Here are a few simple guidelines that will help you learn how to Taste Wine and Develop your Palate along the way

You can evaluate wine in three simple steps:

  • Look at the color
  • Smell the aromas
  • Taste the wine

LOOK

You can learn a lot about the wine from the color. In red wines, if there are any purple hues in the wine, generally, this means the wine is young. If there are more brick red or orange hues in the spectrum, the wine may be older.

In white wines, a more golden yellow color rather than pale light yellow could mean the wine is older, the wine has been in oak, or the wine is sweeter.

If the white or red wine is clear and bright in color, rather than opaque and cloudy, this is a good sign that the wine is sound and clean. 

SMELL

Next, swirl the wine in your glass, so the aromatic compounds are released, then slightly lower your nose towards the rim of the glass to take in the aroma. A few short puffs of air in through the nose will help you assess the smell of the wine best.

The initial aromas can be an excellent introduction to the wine. Try to identify different fruit aromas as well as any spices, earthy notes, or other aromas that come to mind. As a good rule of thumb, try to recognize at least three different aromas to describe a wine.

TASTE

The first sip of wine should be generous, one that can coat the inside of your mouth, so all of your taste buds get a sample. There will be tastes on the tongue and palate, such as sweet or bitter. You may also identify more fruit aromas, oak, or earth flavors once the wine is inside your mouth. Feel free to assess the texture of the wine. It may feel light or heavy, soft or rough, dry, or luscious and has an impact on your overall impression of the wine.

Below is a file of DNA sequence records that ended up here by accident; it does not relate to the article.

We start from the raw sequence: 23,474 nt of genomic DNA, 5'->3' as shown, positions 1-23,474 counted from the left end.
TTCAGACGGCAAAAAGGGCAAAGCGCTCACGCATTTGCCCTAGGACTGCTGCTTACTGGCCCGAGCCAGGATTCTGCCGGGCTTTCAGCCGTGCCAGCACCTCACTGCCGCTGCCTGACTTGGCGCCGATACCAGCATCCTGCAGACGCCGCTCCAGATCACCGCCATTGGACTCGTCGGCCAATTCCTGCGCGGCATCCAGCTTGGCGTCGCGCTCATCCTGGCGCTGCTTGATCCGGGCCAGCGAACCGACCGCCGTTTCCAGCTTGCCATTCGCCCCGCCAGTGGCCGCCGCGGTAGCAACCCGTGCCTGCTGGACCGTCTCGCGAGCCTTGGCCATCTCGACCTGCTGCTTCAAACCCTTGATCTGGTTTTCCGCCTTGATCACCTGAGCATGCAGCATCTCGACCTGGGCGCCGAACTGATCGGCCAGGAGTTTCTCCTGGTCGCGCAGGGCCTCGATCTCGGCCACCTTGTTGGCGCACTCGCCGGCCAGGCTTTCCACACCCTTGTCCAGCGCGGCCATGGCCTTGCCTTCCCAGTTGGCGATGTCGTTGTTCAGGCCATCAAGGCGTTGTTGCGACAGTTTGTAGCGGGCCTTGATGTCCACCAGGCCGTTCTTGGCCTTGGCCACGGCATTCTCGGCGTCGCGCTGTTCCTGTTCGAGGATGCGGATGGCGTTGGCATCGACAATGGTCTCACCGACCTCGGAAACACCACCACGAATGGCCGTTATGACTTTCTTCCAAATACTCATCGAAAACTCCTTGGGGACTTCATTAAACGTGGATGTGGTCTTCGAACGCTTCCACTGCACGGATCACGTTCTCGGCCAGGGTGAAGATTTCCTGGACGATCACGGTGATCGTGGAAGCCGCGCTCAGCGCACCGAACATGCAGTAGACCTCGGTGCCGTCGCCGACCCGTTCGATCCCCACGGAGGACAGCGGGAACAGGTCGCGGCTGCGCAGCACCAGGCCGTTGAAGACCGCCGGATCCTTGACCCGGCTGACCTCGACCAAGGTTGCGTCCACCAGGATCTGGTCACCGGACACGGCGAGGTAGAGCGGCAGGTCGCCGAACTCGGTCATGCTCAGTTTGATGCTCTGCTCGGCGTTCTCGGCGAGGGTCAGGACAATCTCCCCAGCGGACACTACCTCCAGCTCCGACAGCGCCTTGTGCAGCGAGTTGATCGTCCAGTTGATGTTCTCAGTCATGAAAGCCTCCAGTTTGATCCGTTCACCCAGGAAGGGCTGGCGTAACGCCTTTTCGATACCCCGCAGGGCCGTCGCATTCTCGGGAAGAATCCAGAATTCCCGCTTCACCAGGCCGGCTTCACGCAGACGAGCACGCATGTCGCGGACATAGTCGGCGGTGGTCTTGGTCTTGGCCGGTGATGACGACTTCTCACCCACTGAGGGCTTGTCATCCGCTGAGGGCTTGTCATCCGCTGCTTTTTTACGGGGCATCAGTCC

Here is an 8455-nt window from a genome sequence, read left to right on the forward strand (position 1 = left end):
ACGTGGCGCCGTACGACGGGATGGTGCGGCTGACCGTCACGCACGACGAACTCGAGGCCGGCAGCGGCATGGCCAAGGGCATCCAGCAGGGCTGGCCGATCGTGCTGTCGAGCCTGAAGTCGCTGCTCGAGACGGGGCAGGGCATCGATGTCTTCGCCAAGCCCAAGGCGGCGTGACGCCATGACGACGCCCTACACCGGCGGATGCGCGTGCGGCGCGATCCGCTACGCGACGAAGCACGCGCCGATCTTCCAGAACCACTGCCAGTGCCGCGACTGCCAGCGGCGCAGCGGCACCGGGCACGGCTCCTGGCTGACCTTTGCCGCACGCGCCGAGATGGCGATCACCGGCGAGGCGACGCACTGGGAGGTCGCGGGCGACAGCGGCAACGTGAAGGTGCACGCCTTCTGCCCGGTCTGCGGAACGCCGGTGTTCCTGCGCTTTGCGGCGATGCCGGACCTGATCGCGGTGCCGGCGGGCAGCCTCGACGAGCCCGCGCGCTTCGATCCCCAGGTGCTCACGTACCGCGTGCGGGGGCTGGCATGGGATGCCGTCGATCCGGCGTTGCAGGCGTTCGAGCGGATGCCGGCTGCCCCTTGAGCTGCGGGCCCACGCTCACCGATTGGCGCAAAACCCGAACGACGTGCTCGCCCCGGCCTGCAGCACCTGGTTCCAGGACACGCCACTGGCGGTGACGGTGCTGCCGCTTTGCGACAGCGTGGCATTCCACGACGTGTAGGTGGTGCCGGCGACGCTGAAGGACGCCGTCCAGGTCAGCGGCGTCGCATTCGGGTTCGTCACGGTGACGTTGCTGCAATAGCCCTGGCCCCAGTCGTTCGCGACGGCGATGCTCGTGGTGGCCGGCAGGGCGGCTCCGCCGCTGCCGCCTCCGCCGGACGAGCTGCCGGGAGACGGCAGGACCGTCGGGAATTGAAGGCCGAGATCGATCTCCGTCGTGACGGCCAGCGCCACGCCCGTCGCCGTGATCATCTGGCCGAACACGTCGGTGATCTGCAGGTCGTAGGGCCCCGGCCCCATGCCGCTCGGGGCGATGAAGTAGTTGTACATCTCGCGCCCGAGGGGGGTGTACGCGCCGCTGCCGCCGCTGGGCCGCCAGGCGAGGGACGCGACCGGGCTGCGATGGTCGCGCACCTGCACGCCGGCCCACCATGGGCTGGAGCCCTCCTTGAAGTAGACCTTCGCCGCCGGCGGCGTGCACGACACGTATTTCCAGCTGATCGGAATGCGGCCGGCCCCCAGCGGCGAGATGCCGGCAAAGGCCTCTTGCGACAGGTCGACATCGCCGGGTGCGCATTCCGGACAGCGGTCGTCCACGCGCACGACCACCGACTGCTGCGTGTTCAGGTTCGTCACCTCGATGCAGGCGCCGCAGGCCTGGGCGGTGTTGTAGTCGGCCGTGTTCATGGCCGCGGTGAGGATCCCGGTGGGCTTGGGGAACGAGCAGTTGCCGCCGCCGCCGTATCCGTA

MAKE YOUR OWN IMPRESSIONS

After you have worked through these three steps, you can give your overall impression of the wine. Simply observing what you are seeing, smelling, and tasting can help you decide how you feel about the color as well as your thought on aromas and flavors. Do they leave a positive impression? Or a negative one? Congratulations, as this is the beginning to understanding wine.

The best way to develop your palate is to taste more wine. Practice makes perfect. As you become more familiar with different wines, it becomes easier to identify certain aromas, tastes, and textures in wine typical of each varietal and region. Above all, enjoy.

Frequently Asked Questions about Wine Tasting

There will be a series of wines poured for you to try. Some winery hosts will give their impressions and background story of each. Others let you enjoy the wines and allow you to come to your conclusions. A typical wine tasting can vary significantly depending on how much both you and your host decide to engage. 

A wine tasting will generally last one to two hours. The number of guests present and how many wines you taste will vary the length considerably.

Each winery will decide their payment price, but generally, depending on how many wines you taste between $5.00-$25.00. There will be exceptions when tasting reserve wines or when additional services such as food pairings are added to your experience.

Many like to dress up when visiting a winery, as it can be a classy affair. It is not required, but wearing your favorite hoodie and sweatpants might be reserved for another day. Do keep in mind though that wine cellars can be very chilly, and vineyards can be rugged, so if you plan on taking a tour, bring a light jacket and wear appropriate shoes.

There is nothing required for a wine tasting except age identification in certain countries. A positive attitude and questions for the winery staff are always appreciated.